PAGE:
5 Things We Learned From #CommunitySpeaksATL

 

Reuters

Reuters

Last night, many supporters of slain Missouri teen Michael Brown gathered at historic Ebenezer Baptist Church in Atlanta Georgia for #CommunitySpeaksATL

A community town hall meeting, the purpose of last nights event was to discuss issues like police brutality, profiling and more. Attorney General Eric Holder was the guest speaker. Holder made this stop the first on a cross-country mission to speak about the issues concerning the people.

After sitting through the discussion last night, here are 5 points we walked away with

1. The youth are tired of being ignored

Working with the Community Voters Project and Vote Mob this year helped me understand something that many established organizations have yet to grasp. The youth of this generation are tired of not being heard.

Like generations before, the youth are looked at as a confusing group of people who couldn’t understand the complexities that stood in front of them. On the contrary, they understand pretty well. They are the ones facing down mounting debt, lack of jobs and hope.  Last night, those voices made sure they were heard.

While Attorney General Holder was in mid-speech, a group called Shut Down Atlanta interrupted the night to let the crowd know how they felt.

Of course they were escorted out after that moment, but if anyone involved or in charge of any organization aimed at helping the community, they would be smart to tap into that energy and anger. At the end of the day, it’s the people who need to be nurtured and respected. It is them who will be leading the next wave of activism.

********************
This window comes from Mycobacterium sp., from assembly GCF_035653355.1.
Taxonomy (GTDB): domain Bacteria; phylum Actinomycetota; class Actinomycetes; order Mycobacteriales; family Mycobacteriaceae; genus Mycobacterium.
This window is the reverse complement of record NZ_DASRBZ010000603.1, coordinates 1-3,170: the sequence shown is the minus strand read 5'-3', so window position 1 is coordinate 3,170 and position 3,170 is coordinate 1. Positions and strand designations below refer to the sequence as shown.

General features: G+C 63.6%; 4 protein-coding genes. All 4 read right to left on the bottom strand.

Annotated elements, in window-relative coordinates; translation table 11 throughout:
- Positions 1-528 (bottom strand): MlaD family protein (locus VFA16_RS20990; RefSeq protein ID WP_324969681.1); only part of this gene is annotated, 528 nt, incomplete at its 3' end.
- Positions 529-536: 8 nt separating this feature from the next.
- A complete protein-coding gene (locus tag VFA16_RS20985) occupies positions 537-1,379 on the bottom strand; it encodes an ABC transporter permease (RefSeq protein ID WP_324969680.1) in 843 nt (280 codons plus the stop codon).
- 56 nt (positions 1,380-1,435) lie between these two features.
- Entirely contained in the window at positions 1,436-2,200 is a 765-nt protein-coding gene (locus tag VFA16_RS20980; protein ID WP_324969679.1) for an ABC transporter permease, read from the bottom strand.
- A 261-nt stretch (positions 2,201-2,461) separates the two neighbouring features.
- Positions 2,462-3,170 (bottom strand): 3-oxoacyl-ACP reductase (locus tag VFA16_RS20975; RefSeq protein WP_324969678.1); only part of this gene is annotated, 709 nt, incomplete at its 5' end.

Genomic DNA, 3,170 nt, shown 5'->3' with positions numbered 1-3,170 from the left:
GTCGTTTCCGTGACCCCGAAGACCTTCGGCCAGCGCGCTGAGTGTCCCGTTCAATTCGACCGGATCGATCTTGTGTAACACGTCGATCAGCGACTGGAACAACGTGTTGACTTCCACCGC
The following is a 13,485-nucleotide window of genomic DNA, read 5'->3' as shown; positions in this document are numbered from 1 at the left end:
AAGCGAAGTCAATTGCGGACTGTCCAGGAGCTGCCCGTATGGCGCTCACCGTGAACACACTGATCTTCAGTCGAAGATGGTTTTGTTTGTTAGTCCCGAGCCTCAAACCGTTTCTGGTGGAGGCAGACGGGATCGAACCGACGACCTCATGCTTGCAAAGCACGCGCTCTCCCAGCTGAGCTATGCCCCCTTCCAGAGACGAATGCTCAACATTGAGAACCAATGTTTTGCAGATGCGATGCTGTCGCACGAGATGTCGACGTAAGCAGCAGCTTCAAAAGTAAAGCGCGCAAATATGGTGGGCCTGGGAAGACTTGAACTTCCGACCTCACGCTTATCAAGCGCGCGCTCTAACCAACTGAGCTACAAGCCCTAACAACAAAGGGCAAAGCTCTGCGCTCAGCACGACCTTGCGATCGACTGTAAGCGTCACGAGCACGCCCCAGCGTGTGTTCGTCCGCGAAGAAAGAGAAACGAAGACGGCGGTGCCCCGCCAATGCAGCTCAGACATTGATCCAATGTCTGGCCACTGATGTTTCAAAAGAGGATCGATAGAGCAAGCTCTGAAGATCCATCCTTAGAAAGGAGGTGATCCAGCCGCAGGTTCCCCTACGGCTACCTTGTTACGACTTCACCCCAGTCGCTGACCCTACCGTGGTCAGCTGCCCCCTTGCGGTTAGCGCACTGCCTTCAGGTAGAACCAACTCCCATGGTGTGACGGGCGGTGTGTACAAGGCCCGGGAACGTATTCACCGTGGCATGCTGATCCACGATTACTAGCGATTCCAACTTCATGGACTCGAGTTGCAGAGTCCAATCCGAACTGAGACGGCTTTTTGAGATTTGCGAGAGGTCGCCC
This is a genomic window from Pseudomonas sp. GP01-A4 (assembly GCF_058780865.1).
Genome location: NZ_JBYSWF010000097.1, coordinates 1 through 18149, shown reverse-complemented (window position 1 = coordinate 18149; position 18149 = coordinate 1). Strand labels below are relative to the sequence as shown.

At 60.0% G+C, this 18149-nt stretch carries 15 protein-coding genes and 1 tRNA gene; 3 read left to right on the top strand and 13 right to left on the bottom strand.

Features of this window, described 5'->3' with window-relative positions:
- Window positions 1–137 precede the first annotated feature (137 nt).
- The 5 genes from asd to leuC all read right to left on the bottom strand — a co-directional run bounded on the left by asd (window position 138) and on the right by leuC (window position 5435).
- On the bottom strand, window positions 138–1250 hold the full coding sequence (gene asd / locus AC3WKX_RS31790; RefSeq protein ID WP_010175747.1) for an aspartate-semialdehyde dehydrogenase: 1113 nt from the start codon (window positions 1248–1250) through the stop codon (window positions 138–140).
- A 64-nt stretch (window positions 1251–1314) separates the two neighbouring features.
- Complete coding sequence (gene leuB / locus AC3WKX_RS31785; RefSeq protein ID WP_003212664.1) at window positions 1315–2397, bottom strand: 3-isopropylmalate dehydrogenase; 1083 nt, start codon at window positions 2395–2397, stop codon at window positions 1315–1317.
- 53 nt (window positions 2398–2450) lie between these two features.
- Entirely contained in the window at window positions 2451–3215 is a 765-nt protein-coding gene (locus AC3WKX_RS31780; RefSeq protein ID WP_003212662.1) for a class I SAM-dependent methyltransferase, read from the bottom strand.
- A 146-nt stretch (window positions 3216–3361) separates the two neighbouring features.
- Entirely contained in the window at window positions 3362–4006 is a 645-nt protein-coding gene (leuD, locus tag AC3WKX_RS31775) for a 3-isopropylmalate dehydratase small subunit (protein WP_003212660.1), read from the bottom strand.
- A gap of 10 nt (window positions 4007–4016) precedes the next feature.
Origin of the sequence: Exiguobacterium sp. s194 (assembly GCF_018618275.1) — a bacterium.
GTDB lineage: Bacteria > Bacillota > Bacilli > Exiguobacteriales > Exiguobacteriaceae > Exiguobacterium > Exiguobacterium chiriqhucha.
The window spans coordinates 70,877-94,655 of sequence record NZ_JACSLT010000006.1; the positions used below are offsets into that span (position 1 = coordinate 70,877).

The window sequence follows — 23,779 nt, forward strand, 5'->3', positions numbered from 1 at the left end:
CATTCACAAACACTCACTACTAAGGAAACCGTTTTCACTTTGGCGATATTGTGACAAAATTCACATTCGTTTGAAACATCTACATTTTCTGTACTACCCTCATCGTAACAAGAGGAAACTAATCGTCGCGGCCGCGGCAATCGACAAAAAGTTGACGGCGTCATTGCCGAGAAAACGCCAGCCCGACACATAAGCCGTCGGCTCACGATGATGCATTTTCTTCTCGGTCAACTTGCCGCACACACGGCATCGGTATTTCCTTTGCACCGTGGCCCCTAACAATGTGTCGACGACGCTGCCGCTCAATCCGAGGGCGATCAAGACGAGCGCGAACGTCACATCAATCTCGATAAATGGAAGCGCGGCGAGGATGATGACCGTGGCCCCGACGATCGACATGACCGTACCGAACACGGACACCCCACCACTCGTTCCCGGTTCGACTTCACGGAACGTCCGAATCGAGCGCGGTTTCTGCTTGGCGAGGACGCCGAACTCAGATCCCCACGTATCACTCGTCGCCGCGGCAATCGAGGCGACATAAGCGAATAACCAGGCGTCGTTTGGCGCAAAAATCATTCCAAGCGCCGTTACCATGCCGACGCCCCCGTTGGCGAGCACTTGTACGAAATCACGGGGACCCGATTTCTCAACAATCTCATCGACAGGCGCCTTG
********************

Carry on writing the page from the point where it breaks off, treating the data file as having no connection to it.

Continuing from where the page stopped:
2. Cool under fire

I was never the biggest fan of Eric Holder. I though he might be too mild-mannered to hold such a position. He’s done an admirable job since he’s been in office. He’s had to deal with calls from congress and the community for his resignation several times, yet he stood strong in the paint.

With this being his last hurrah, it was fair to say that he was probably cooler under pressure tonight tha he has been previously. Tonight was the first stop on his cross-country tour where he will be discussing some of the same topics. This was the perfect spot to try first.

Aside from interruptions from the crowd, he also weathered waves of boo’s and jeers from those who didn’t want to hear anything he had to say. He took it all with a smile. He even cracked a joke with the crowd after the interruption from Shut Down Atlanta.

This might be his last stand as A.G., but he’s going to make it a memorable one.

3. Mixed views make the best soup 

There were many groups present last night at Ebenezer Baptist. From the NAACP to the Communist party, many varying points of view came out to voice anger and offer solutions.

While some groups had very opposite views from the others, one thing was clear, we were fighting the same enemy. So whether you believed in total destruction on the government or peaceful protest, the opposition was the same. End the militarization of the police, diversify the police force, and give an equal voice to the new majority.

4. Black on Black Crime, What we don’t like.

Want to piss off Black people, mention Black on Black crime. Many (myself included) understand the need to have conversations about gun control and gun violence in the Black community. What we’re tired of hearing is the term “black on black crime.” One, it’s a silly statement, especially when any other crime is just considered crime. I mean, growing up in Boston, I’ve witnessed plenty of Irish on Irish crime and Italian on Italian crime. It’s not called that though.

To constantly hear that term whenever a Black person is killed by another is insane and terribly divisive no matter how you meant it. U.S. Attorney Sally Yates found that out early when here mere mentioned of it erupted in sea of boo’s. Crime is crime and when we begin to look at from that perspective, you can begin to make some headway.

5. Kasim Reid for Governor

Not sure if he’s honestly thought about it or not yet, but Atlanta Mayor Kasim Reid should be planning his run for Governor if he’s not already.

Reid has done a good job of bringing new jobs to the city. And watching him last night, I just got the feeling that we’re were seeing the last of Mayor Reid. Especially when he announced that the city of Atlanta would be the first city to have body cameras placed on police officers. A bold stance from someone who appears to be looking past the city of Atlanta.

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